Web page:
- Ian McShane, Thomas Kretschmann, Nora Arnezeder
- Written by
- Nacho Faerna
- Directed by
- Gonzalo López-Gallego
- Release Date
- January 26th, 2024
I think it is safe to say that there are no retirement homes for former assassins. The main reason would be that I doubt many, if any, get to live out their days somewhere peaceful after spending a life killing people. American Star is not a movie about retired assassins, but about an aging one on maybe his final job, it just had me thinking.
Wilson (Ian McShane) is an assassin who has been given a job to eliminate a wealthy German on the island of Fuerteventura. Wilson seems to have arrived a few days too early, but instead of letting it ruin his day, he instead decides a little holiday would be nice. So he checks into a hotel and starts to try and relax as he waits to do the job he came for. That time is spent not like you would expect a cold hard killer to spend his days. Instead, he comes off as that cool grandfather, as he befriends a little boy named Max (Oscar Coleman) at his hotel and a bartender named Gloria (Nora Armezeder), whom he meets at a bar that plays music “from his century.”
Wilson starts to spend time with Gloria, where they take in a crashed American ocean liner called The American Star, as well as eating lunch with Gloria’s mother. Wilson, though, is not the only killer on the island, as his nephew Ryan (Adam Nagaitis) is also there, who seems his main job is to remind Wilson why he is on the island in the first place. Wilson, though, is well aware of the reason he is there, and when the time comes, the job will be done.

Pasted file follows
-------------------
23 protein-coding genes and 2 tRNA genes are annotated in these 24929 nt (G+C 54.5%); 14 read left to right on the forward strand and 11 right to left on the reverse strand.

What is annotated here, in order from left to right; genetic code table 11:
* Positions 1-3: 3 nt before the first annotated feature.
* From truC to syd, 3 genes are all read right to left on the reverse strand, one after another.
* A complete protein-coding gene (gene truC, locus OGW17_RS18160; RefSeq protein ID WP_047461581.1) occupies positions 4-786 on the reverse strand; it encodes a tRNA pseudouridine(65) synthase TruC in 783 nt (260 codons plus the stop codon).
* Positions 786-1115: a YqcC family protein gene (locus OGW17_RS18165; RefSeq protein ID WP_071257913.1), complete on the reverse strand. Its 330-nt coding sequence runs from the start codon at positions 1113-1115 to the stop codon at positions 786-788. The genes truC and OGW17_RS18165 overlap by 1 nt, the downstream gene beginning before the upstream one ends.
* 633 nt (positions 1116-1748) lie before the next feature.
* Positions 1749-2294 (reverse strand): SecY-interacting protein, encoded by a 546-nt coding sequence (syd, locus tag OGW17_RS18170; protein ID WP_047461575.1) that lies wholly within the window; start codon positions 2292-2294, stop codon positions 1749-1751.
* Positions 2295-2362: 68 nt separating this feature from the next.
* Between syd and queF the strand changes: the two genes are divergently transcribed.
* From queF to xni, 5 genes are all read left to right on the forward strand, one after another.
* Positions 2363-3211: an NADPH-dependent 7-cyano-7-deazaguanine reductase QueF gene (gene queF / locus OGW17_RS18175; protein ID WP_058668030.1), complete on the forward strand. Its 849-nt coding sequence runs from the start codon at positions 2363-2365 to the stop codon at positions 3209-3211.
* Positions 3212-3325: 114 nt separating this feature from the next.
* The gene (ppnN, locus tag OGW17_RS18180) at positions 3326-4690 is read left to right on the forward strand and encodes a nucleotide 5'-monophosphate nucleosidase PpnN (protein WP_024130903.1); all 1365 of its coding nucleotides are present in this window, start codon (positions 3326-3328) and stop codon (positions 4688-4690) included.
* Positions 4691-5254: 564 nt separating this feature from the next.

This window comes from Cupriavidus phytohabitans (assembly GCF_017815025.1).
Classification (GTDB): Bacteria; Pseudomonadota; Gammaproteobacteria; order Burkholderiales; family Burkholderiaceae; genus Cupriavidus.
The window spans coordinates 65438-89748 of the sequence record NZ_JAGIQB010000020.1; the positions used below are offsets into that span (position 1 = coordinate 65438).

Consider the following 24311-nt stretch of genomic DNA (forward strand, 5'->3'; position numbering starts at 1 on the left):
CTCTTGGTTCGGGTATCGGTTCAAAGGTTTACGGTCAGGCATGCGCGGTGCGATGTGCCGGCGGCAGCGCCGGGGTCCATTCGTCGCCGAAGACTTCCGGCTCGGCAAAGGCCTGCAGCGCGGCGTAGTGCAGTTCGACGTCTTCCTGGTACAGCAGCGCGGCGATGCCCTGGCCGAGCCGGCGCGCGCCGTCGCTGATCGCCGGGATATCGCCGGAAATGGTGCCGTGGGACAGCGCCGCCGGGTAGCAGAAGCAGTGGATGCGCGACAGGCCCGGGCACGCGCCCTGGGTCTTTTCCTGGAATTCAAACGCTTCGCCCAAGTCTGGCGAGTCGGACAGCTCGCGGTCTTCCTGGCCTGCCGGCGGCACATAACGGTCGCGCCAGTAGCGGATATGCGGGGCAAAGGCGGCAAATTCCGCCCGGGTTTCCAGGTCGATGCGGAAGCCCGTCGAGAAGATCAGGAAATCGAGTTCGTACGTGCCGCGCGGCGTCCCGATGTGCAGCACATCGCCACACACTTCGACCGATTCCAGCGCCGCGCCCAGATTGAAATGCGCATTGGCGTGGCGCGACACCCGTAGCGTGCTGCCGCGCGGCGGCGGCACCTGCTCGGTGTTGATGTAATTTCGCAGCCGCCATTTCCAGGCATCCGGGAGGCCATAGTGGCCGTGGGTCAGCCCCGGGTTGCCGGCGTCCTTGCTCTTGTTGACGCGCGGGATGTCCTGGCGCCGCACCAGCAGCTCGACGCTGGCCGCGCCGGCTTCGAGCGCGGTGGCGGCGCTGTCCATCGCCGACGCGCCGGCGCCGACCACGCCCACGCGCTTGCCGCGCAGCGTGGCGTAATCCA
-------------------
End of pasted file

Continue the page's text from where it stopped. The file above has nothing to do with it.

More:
Written by Nacho Faerna, American Star has all the makings of a good noir, with an isolated location, femme fatale, and a mystery man who happens to be a killer; the story, though, seems to be missing something. For me, that centers on the characters other than Wilson, who either leave you with questions or are not fleshed out enough to matter to the narrative. That starts with Ryan, played by Nagaitis, who you never really understand either through his motivations or his actions. Then you have Gloria, with her unusual attraction to Wilson, thus making her wanting to spend time with Wilson a mystery. As for Wilson himself, McShane was the perfect choice, as a man of few words, he still comes off as quite charming and it’s him that makes American Star watchable.
I didn’t really know what to expect with this film, other than I am a fan of McShane, so for me, that was enough to pull me in. American Star is ultimately a thriller, but you may forget that with its often laid-back feel to it. It is during those moments where it is just a delight to hang out with McShane, something you like doing even when it is time for him to do his job. Cinematographer José David Montero really captures the beauty of Fuerteventura as well as the overall vibe of the movie itself. For me, all of it works, and I enjoyed the subtle feel of American Star, if only to see the great Ian McShane do what he does best.